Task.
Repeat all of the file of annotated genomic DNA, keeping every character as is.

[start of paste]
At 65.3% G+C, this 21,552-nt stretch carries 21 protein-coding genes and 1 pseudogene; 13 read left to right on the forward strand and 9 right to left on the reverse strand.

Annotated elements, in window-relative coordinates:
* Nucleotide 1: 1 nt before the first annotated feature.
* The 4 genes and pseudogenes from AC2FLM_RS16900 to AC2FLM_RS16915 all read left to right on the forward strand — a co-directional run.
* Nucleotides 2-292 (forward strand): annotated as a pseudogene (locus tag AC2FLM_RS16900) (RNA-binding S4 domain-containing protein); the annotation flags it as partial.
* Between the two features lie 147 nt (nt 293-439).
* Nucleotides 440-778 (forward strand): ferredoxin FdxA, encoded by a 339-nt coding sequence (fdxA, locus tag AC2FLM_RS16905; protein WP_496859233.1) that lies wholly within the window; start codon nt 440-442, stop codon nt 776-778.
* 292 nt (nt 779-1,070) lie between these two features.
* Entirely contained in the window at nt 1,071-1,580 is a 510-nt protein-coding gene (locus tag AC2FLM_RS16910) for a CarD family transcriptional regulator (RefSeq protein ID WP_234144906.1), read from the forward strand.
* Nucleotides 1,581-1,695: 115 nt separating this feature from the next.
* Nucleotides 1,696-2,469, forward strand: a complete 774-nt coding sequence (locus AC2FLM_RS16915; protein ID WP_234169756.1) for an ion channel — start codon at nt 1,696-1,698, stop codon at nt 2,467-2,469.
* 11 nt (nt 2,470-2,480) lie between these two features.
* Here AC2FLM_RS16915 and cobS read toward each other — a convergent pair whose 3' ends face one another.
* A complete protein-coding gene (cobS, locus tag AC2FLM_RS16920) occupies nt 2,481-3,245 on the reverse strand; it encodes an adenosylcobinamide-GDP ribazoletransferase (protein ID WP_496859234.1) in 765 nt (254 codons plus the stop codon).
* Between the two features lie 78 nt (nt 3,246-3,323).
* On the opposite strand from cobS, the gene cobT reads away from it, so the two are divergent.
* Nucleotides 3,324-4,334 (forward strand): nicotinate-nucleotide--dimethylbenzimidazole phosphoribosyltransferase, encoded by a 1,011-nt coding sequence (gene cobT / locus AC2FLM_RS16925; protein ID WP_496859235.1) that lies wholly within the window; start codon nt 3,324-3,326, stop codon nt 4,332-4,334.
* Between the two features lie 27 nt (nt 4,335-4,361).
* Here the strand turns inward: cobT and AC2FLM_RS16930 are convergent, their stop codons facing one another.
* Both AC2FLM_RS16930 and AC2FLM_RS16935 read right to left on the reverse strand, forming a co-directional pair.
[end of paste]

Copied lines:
At 65.3% G+C, this 21,552-nt stretch carries 21 protein-coding genes and 1 pseudogene; 13 read left to right on the forward strand and 9 right to left on the reverse strand.

Annotated elements, in window-relative coordinates:
* Nucleotide 1: 1 nt before the first annotated feature.
* The 4 genes and pseudogenes from AC2FLM_RS16900 to AC2FLM_RS16915 all read left to right on the forward strand — a co-directional run.
* Nucleotides 2-292 (forward strand): annotated as a pseudogene (locus tag AC2FLM_RS16900) (RNA-binding S4 domain-containing protein); the annotation flags it as partial.
* Between the two features lie 147 nt (nt 293-439).
* Nucleotides 440-778 (forward strand): ferredoxin FdxA, encoded by a 339-nt coding sequence (fdxA, locus tag AC2FLM_RS16905; protein WP_496859233.1) that lies wholly within the window; start codon nt 440-442, stop codon nt 776-778.
* 292 nt (nt 779-1,070) lie between these two features.
* Entirely contained in the window at nt 1,071-1,580 is a 510-nt protein-coding gene (locus tag AC2FLM_RS16910) for a CarD family transcriptional regulator (RefSeq protein ID WP_234144906.1), read from the forward strand.
* Nucleotides 1,581-1,695: 115 nt separating this feature from the next.
* Nucleotides 1,696-2,469, forward strand: a complete 774-nt coding sequence (locus AC2FLM_RS16915; protein ID WP_234169756.1) for an ion channel — start codon at nt 1,696-1,698, stop codon at nt 2,467-2,469.
* 11 nt (nt 2,470-2,480) lie between these two features.
* Here AC2FLM_RS16915 and cobS read toward each other — a convergent pair whose 3' ends face one another.
* A complete protein-coding gene (cobS, locus tag AC2FLM_RS16920) occupies nt 2,481-3,245 on the reverse strand; it encodes an adenosylcobinamide-GDP ribazoletransferase (protein ID WP_496859234.1) in 765 nt (254 codons plus the stop codon).
* Between the two features lie 78 nt (nt 3,246-3,323).
* On the opposite strand from cobS, the gene cobT reads away from it, so the two are divergent.
* Nucleotides 3,324-4,334 (forward strand): nicotinate-nucleotide--dimethylbenzimidazole phosphoribosyltransferase, encoded by a 1,011-nt coding sequence (gene cobT / locus AC2FLM_RS16925; protein ID WP_496859235.1) that lies wholly within the window; start codon nt 3,324-3,326, stop codon nt 4,332-4,334.
* Between the two features lie 27 nt (nt 4,335-4,361).
* Here the strand turns inward: cobT and AC2FLM_RS16930 are convergent, their stop codons facing one another.
* Both AC2FLM_RS16930 and AC2FLM_RS16935 read right to left on the reverse strand, forming a co-directional pair.